2H4





Intentionally Left Blank
User currently offlineAirForceOne From Canada, joined Aug 2006, 61 posts, RR: 0
Reply 23, posted (7 years 9 months 1 week 5 days 3 hours ago) and read 4155 times:

Srry bout the short range thing i really meant long range  ashamed   ashamed 

User currently offline747400sp From United States of America, joined Aug 2003, 3588 posts, RR: 2
Reply 24, posted (7 years 9 months 1 week 4 days 10 hours ago) and read 3812 times:

If it was not for the 747sp, routes like LAX-SYD or LAX-HKG may not have happen, till the 90's.

25 AvConsultant : LMAO!!
26 Post contains images Jwenting : Not all aircraft designers are English At the time it was pretty much a necessity. 4 engines was becoming overkill due to increasing engine power, tw
27 BAe146QT : Historically that makes perfect sense, and I can see that as with so many aspects of design, observing the changes over time is a history lesson in it
28 Starlionblue : Also a triplet could have the wingspan of a twin with 50% more power. Usefu at the time for tight airports like LGA. I seem to recall LGA requirement
29 EssentialPowr : These kinds of topics come up from time to time... Airframers just don't wake up and put another subtype on the market. The have entire marketing depa
30 Flight152 : Does anyone have any links with technical information on the 747SP's systems and how they differed from early 747 models?
31 Post contains links and images DEVILFISH : Given that LockMart is currently a highly successful and profitable ongoing concern (militarily, at least) perhaps a cheaper and less complicated opt
32 N231YE : From the same book that I mentioned earlier, it lists some of differences between the SP and the 747. Some of these include single-slotted flaps to s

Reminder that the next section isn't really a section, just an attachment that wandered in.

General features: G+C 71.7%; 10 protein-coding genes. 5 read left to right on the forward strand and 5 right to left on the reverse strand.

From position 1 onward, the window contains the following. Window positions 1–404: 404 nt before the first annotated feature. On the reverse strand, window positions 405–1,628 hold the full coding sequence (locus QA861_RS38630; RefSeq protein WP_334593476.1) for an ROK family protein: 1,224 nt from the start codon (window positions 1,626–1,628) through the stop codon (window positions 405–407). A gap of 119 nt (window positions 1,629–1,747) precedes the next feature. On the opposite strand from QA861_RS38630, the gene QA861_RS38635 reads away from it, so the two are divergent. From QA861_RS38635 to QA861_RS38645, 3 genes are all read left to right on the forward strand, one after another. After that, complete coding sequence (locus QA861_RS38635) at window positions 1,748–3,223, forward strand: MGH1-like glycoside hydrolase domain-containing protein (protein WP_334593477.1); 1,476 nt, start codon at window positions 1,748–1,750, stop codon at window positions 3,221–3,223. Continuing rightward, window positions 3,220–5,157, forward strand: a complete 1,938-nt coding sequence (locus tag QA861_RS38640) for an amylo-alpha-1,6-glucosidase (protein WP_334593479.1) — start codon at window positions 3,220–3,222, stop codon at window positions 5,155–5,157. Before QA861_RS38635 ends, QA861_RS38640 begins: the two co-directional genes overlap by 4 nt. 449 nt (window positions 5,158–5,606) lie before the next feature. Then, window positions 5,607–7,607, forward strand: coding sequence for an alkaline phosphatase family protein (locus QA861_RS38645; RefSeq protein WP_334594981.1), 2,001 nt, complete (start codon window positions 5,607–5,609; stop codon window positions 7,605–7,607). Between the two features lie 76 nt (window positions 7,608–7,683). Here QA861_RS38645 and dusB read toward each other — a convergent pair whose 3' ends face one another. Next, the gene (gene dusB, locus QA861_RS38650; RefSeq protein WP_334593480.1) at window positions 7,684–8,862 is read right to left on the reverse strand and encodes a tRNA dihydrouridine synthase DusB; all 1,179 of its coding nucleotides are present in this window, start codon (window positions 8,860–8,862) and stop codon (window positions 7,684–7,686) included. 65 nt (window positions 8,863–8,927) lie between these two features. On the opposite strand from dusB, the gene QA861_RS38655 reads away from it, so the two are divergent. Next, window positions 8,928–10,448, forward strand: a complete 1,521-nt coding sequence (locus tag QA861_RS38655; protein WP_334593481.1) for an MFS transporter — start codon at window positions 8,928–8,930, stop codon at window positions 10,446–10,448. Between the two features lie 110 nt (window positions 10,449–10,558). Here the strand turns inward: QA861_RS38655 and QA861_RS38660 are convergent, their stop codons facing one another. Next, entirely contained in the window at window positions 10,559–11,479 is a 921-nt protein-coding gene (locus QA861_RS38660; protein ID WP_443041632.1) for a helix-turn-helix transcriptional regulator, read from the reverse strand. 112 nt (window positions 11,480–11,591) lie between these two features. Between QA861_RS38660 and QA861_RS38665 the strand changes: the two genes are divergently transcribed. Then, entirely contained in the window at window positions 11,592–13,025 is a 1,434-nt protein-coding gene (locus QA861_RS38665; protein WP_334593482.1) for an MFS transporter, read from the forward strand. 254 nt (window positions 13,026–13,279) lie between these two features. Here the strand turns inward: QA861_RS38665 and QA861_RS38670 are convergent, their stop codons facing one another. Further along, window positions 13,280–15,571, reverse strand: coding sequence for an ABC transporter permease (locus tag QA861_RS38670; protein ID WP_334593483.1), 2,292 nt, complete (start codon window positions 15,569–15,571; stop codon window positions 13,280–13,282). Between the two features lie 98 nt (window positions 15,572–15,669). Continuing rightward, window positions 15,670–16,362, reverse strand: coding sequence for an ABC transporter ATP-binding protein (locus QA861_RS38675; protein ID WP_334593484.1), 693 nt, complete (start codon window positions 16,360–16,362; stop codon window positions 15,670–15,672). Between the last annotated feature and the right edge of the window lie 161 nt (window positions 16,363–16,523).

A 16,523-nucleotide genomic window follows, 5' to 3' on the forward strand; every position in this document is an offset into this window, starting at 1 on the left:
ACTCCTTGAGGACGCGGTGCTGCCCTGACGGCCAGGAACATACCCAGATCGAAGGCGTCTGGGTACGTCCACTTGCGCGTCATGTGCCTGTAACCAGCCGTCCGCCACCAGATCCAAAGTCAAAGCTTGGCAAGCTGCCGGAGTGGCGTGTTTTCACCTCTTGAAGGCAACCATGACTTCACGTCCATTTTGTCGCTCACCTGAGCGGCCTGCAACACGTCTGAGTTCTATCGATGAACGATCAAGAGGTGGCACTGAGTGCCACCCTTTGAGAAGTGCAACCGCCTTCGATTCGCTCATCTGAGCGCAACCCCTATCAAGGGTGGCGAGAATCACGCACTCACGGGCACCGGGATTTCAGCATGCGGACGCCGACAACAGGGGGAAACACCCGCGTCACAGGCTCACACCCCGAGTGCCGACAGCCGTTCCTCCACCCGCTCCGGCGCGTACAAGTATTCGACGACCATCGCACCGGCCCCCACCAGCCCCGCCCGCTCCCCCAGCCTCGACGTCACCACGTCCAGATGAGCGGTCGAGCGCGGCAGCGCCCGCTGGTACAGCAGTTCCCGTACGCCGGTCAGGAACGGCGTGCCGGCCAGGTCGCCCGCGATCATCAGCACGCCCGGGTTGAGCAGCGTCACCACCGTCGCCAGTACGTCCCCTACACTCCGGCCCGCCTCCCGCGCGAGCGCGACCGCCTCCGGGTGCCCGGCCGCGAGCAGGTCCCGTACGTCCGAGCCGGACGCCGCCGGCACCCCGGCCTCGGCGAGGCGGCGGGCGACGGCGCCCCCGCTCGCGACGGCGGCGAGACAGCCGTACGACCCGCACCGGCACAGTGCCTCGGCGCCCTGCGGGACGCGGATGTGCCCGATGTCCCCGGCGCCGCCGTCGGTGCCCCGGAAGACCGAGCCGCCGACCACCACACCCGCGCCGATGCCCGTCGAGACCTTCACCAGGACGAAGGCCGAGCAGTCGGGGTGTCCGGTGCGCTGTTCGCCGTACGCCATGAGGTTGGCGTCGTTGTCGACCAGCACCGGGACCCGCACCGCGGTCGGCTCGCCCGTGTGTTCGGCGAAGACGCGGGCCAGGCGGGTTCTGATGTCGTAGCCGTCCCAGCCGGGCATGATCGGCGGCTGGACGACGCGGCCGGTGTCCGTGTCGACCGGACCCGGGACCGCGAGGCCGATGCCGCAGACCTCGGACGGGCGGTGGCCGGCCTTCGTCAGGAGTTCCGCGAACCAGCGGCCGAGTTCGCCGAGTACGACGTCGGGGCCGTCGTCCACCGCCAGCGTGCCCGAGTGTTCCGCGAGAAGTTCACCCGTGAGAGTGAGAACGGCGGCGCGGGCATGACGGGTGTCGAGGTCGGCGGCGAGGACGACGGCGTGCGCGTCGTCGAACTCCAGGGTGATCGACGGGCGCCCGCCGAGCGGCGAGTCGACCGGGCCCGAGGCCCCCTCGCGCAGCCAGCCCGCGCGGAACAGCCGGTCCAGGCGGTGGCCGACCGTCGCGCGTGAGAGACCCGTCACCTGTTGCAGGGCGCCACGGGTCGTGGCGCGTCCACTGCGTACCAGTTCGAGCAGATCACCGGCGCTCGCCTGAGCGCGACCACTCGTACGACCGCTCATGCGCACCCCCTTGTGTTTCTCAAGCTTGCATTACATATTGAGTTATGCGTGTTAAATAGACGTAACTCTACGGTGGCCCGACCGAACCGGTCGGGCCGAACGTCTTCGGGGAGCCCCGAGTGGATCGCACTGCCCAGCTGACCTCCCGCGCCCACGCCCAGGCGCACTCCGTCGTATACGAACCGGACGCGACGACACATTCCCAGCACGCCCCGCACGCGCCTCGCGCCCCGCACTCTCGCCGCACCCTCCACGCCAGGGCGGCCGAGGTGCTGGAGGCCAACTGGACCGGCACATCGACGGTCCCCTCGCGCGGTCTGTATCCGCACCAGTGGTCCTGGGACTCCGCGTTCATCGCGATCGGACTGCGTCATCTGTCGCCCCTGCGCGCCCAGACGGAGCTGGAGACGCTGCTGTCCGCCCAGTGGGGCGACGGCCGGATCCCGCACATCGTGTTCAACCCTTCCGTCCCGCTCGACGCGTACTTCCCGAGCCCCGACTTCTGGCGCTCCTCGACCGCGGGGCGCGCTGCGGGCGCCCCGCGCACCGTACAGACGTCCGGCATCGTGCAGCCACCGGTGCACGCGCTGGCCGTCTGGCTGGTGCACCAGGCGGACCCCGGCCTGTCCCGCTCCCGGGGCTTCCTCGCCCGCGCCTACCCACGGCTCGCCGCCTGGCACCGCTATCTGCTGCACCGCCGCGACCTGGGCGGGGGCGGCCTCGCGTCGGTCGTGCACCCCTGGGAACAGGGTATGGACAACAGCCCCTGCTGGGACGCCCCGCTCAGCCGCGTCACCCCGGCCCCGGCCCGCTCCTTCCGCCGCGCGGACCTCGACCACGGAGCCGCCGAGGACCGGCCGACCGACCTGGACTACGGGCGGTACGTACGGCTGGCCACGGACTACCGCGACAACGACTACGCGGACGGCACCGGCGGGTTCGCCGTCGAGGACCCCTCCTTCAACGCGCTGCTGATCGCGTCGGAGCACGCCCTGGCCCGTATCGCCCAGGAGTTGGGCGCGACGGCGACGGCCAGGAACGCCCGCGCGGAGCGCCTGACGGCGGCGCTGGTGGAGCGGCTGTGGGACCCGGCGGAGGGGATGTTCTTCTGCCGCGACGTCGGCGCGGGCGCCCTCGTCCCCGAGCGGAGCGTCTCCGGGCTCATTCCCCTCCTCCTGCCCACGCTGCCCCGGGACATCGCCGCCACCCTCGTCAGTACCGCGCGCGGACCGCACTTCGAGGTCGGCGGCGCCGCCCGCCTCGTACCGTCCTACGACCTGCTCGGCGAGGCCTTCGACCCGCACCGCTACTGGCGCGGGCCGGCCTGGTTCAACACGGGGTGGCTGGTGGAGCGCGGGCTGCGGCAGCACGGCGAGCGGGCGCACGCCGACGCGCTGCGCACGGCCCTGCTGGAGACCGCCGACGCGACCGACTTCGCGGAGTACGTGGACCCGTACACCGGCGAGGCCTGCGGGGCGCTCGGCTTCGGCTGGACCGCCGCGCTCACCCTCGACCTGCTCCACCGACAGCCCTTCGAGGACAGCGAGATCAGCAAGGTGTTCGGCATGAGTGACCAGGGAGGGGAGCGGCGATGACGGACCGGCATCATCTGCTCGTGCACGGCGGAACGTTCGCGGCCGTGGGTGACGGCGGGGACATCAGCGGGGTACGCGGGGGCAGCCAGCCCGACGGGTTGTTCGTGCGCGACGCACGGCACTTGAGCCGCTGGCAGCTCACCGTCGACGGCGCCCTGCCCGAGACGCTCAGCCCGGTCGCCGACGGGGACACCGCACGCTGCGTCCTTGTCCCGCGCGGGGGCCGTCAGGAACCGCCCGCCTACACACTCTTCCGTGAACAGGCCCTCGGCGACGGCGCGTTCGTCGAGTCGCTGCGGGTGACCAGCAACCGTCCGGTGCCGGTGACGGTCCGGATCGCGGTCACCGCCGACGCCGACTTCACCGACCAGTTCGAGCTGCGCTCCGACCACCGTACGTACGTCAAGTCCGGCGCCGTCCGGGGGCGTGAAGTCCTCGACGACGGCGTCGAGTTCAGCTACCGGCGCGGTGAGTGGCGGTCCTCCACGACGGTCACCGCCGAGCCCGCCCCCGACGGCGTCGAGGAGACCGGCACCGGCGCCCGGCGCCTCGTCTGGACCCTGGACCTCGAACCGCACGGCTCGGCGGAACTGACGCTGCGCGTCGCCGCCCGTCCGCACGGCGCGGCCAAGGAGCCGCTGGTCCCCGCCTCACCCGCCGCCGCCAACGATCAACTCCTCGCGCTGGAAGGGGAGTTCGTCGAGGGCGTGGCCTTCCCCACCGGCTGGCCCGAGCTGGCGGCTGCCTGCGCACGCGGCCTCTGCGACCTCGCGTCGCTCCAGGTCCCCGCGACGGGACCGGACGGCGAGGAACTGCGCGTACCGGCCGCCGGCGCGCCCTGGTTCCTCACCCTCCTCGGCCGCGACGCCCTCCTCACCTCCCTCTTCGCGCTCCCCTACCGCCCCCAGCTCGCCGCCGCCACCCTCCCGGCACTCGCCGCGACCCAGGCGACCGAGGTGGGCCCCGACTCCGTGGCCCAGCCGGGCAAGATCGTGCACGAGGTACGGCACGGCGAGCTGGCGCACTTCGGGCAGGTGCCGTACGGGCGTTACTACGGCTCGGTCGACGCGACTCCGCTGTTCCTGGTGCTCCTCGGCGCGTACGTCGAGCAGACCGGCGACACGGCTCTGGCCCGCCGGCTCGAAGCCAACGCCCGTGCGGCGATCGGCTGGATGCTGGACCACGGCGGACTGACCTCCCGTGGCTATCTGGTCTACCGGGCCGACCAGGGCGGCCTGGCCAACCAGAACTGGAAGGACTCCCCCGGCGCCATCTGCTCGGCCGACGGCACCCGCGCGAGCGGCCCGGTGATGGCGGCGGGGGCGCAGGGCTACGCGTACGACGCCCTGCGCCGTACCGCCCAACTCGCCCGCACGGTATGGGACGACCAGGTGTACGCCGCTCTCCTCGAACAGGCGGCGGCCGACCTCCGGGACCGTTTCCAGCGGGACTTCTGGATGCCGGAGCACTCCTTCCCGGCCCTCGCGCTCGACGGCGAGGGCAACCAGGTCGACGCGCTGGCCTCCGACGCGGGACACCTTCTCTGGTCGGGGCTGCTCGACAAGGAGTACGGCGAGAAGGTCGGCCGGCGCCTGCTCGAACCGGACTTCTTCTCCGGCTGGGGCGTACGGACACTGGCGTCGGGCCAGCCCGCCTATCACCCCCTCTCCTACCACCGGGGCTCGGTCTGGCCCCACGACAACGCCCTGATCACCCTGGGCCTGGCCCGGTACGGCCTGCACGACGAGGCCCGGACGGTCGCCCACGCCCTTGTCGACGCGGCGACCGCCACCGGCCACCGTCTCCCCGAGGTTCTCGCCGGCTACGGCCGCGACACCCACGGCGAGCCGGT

33 Post contains images TrijetsRMissed : Maybe not a waste but certainly not very successful, only 45 were built. Plus the 747-400 made the SP completely obsolete. Gotta love the trijets
34 EssentialPowr : 45 is certainly a significant number for a widebody derivative...
35 TrijetsRMissed : Significant? I would have to disagree. Significantly less than Boeing had hoped for is more like it. Forty-five orders is never a success when you fa
36 411A : Sorry, TrijetsRMissed, but you are truly misinformed. The -SP was solely designed for only a few operators, and achieved its expectation with regard t
37 EssentialPowr : How in the world do you know how much "time and money" were spent to develop the SP, or the net profit over its lifespan? That was my whole point...
38 TrijetsRMissed : Pan Am originally ordered 25 SP's, I don't think the mindset at that time was that only 20 more than that number would be built. Of course Pan Am nev
39 Rufruf : As Boeing dos , They built a shorty 747sp . Sp stands for special performance . They made a high performance aircraft out of a 747. Not for market. Go